​Milo Yiannopolous Speaks at AU, Draws Out Heated Reactions from Students

Yan Shi

Hang on for a minute...we're trying to find some more stories you might like.


Email This Story






An hour before Milo Yiannopolous, Breitbart editor and self-proclaimed “professional provocateur,” would give his American University lecture on freedom of speech, social movements and Islam, long lines for the event were already forming inside Mary Graydon Center. Protestors were already gathering outside the building.

People waiting in line looked from the windows as protestors began chanting and cheering with organizer Noah Leibowitz and those of The Darkening movement.

At least 150 protestors came to the event, a number that Leibowitz did not expect. She expressed her surprise as she spoke over a megaphone to those who came.

“We are not avoiding dialogue by refusing to entertain this event,” Leibowitz said.

Noah Leibowitz, who identifies as transgender, held a sign that said, “Milo Wants Me Dead,” a reference to one of Yiannopolous’s articles where the journalist wrote, “If you ask me, when a guy says he needs to cut part of himself off for the world to make sense, we should start with his head.”

She briefly talked about how a Yiannopolous follower had tweeted Leibowitz’s full name and twitter profile to harass her.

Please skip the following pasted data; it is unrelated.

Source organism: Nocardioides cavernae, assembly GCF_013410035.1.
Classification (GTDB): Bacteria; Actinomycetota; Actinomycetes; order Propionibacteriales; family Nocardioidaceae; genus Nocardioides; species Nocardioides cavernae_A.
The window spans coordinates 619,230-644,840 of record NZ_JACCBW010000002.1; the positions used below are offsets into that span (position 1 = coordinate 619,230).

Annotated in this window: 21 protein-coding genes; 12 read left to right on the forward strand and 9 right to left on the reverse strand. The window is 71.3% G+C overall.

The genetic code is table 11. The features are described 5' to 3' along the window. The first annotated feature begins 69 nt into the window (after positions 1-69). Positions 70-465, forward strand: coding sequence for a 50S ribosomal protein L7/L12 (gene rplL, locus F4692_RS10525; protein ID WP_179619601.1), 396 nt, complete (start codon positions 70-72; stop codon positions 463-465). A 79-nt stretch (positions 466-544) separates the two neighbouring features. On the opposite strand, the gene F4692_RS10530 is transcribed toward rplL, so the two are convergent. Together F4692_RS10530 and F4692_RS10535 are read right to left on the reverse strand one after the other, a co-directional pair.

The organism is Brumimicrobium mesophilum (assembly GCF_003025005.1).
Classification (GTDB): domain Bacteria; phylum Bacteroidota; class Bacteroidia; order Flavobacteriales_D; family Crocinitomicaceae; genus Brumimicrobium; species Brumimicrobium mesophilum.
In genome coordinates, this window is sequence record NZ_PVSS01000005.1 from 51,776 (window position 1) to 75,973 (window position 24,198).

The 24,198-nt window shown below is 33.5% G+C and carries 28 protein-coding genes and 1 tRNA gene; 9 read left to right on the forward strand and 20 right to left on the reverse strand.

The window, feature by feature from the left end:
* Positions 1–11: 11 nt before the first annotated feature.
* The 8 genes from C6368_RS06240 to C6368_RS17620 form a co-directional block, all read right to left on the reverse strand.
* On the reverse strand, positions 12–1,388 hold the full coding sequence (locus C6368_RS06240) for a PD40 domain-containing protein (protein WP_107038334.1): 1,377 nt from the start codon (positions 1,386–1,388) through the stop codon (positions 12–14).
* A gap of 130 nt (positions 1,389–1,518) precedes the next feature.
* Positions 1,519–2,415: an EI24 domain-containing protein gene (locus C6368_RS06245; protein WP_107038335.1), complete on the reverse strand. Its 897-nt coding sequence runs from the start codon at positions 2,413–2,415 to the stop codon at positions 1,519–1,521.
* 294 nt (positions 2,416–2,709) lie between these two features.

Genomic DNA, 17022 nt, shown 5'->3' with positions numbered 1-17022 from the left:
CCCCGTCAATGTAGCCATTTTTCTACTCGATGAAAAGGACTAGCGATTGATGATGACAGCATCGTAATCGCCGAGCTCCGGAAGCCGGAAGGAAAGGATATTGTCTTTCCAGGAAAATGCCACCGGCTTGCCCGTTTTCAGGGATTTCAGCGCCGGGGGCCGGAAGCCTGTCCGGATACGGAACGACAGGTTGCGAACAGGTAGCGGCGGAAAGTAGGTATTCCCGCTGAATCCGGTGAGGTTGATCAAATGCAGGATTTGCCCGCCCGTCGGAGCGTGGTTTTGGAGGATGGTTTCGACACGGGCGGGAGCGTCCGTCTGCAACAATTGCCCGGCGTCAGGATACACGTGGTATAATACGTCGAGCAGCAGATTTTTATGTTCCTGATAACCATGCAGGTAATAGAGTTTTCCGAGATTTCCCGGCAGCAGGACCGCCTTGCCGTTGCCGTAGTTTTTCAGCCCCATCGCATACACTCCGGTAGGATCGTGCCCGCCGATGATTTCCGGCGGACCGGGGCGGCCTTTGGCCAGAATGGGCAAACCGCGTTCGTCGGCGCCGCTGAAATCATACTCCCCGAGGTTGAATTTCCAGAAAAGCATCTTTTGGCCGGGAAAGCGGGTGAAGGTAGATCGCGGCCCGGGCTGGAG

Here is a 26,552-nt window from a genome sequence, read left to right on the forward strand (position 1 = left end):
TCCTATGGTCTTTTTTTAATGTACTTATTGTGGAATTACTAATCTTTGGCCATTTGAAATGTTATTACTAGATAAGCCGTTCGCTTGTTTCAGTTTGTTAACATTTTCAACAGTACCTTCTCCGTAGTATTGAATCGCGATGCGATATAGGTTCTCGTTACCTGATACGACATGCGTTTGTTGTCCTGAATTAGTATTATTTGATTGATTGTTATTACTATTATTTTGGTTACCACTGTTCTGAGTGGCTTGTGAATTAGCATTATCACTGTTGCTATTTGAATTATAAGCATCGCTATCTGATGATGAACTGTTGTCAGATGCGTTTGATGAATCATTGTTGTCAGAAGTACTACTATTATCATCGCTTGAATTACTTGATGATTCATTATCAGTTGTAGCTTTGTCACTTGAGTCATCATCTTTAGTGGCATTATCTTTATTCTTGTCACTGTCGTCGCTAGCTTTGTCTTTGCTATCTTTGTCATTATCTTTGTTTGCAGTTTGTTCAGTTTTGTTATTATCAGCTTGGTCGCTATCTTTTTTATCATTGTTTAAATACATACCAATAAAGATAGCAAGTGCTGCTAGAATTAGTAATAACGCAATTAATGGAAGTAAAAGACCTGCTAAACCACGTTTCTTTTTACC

Leibowitz claimed in her speech that the protest was not about AU’s Young Americans for Liberty, the organization that brought Yiannopolous to campus, but about AU’s administration for providing Yiannopolous a platform and continuing to ignore the needs of marginalized students on campus.

“Our struggles are real, the violence that we face is real, and while Milo may be here to tell us otherwise, we refuse to let him speak without consequence,” Leibowitz said.

Meanwhile, the lines inside were beginning to move as doors opened. The room reserved for the event was full of students from American University and others from the surrounding universities and the DC area. Students from the YAL chapter at Rutgers University, where Yiannopolous spoke in the past, also came to support AU’s chapter.

Rebecca Rahman, a freshman studying international relations at AU, was one of the first people in line and the last to speak during the question and answer portion of the event.

She described how nervous she felt being there and the “dirty looks” that she received while waiting in line.